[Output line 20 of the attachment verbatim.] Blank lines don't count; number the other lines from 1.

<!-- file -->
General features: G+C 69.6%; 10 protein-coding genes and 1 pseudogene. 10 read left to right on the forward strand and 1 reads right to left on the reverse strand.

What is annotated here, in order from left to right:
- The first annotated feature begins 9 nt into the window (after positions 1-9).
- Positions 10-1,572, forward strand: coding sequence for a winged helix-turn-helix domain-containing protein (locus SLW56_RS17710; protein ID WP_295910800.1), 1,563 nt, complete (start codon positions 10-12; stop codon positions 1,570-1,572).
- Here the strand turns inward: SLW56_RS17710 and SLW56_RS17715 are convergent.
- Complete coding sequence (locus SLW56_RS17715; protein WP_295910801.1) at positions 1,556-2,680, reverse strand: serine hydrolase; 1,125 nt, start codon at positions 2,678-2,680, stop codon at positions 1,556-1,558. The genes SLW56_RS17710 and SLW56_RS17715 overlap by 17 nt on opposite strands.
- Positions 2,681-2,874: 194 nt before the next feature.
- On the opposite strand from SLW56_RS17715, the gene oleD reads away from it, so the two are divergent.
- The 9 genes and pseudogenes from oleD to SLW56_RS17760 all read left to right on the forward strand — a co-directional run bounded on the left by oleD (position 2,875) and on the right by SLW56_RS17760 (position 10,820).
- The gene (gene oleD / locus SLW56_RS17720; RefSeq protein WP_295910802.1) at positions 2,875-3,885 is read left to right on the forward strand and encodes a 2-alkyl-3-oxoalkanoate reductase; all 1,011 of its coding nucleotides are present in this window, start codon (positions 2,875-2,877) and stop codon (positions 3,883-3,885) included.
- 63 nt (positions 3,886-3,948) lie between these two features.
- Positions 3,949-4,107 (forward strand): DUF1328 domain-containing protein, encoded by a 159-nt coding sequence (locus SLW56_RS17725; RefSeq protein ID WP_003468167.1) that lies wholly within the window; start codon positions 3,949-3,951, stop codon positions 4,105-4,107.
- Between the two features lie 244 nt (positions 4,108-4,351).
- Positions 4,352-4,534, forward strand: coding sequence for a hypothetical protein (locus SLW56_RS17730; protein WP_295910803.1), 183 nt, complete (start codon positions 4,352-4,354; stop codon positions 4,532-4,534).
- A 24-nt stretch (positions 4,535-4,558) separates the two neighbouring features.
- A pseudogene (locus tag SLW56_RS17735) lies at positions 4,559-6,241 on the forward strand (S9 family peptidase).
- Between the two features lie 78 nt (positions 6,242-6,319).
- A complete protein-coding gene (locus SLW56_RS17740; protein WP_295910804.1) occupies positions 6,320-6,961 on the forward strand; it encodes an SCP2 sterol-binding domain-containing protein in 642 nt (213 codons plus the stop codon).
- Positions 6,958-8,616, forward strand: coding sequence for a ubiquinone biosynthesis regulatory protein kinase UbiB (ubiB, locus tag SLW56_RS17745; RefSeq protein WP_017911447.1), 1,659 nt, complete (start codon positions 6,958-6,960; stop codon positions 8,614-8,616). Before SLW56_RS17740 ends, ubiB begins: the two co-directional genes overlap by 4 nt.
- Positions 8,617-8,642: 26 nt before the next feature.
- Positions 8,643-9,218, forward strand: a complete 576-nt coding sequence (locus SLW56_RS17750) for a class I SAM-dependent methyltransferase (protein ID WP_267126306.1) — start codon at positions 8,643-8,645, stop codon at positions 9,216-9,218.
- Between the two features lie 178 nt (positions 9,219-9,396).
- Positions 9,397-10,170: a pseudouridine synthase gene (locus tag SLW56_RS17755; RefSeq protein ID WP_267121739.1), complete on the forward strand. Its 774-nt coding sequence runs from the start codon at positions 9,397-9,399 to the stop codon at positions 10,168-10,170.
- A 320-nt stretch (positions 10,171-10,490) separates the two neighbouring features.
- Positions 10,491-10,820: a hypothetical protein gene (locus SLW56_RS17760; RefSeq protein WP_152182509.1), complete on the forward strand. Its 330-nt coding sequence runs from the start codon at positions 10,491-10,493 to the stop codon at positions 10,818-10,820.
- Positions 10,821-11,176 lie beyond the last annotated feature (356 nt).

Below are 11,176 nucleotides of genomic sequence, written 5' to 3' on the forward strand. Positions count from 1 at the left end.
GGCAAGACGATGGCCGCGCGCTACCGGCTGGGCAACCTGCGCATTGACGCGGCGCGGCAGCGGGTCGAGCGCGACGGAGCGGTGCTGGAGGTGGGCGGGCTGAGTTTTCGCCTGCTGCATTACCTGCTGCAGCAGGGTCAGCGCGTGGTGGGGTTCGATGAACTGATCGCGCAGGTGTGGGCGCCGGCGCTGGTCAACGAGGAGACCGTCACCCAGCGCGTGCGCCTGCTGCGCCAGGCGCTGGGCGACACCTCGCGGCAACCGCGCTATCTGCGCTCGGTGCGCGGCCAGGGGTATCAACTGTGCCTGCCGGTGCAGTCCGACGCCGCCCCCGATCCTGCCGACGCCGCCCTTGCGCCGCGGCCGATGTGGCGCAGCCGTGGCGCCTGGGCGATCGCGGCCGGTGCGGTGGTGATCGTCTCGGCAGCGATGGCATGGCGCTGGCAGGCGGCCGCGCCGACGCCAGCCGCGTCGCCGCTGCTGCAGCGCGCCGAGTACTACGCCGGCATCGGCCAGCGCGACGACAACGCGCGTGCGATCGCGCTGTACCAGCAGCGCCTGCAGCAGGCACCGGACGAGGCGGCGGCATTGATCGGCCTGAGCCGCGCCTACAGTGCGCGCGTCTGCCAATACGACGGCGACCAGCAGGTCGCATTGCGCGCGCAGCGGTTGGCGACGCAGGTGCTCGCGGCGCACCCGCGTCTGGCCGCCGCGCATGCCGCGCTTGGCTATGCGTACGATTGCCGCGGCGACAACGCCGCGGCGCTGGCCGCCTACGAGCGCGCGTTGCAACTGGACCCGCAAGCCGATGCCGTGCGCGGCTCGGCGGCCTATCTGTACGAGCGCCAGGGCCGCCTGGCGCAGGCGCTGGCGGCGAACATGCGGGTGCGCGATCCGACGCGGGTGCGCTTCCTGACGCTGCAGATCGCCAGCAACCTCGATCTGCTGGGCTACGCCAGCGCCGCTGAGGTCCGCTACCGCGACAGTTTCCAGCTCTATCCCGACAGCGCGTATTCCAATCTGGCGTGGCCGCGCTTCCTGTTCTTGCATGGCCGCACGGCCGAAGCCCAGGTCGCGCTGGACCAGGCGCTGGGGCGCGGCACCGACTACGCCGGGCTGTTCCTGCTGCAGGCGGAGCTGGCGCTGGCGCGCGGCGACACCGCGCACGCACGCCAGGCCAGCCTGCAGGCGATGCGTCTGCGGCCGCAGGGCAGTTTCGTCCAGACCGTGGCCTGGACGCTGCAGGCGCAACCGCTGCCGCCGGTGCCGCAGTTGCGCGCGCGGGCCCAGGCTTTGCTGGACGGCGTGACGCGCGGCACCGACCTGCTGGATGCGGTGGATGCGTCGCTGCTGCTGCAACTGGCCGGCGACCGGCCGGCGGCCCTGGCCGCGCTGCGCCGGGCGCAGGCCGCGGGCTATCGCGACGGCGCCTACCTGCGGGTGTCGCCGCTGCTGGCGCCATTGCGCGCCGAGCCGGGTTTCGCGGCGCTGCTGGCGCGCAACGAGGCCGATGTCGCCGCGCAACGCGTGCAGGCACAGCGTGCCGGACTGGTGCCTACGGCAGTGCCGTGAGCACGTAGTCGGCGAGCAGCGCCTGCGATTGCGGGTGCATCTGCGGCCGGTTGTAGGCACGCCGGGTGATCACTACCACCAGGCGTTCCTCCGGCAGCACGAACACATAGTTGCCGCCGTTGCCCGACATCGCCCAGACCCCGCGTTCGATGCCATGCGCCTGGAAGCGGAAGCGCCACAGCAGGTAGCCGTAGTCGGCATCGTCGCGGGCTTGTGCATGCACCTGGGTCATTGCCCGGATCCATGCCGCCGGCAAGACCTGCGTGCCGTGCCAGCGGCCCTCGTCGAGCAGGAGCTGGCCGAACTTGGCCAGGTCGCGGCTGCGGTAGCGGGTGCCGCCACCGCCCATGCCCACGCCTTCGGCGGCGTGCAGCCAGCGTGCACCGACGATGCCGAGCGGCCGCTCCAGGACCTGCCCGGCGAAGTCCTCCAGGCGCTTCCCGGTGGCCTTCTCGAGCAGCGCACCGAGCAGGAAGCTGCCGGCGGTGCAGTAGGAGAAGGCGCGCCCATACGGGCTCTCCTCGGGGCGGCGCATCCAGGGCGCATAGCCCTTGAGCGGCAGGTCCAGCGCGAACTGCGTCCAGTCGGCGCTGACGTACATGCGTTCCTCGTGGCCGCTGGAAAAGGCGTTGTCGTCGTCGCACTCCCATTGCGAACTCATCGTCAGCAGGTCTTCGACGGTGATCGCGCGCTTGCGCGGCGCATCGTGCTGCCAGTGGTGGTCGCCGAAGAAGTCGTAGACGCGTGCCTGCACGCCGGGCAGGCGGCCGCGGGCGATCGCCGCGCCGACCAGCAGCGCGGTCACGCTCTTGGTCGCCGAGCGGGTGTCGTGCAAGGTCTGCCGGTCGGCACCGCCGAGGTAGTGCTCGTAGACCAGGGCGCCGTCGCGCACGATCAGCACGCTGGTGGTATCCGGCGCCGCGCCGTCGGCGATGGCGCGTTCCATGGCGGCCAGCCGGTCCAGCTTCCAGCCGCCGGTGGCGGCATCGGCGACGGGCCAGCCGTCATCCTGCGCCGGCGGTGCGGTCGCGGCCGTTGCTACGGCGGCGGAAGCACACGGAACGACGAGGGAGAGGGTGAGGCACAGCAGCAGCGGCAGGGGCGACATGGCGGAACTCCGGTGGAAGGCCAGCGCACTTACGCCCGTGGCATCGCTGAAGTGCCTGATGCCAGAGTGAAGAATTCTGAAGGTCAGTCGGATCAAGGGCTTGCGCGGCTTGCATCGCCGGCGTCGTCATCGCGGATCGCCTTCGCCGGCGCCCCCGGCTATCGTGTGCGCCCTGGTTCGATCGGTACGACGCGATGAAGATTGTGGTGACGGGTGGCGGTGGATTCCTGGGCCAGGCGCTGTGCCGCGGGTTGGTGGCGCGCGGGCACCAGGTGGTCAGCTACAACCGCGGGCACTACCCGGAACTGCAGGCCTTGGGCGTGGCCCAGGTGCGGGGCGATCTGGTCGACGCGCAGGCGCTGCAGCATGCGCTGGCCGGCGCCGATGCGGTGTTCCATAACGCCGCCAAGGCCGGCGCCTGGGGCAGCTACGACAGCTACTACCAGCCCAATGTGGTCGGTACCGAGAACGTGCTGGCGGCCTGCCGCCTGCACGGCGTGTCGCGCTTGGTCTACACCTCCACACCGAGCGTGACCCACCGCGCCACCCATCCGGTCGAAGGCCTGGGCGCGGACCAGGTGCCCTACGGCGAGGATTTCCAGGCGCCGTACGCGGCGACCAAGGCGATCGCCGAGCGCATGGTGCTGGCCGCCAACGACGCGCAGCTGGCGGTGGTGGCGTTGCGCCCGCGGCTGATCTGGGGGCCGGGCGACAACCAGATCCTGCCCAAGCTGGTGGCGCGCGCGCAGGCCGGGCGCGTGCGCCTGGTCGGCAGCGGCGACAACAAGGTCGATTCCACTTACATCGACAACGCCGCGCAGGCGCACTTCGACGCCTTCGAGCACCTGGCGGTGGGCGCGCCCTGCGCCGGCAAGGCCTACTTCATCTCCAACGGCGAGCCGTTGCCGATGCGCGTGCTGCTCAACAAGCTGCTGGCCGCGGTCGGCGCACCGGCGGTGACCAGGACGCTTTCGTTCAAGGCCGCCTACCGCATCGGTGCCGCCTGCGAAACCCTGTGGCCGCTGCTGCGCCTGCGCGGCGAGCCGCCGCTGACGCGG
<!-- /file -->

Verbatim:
- Positions 8,617-8,642: 26 nt before the next feature.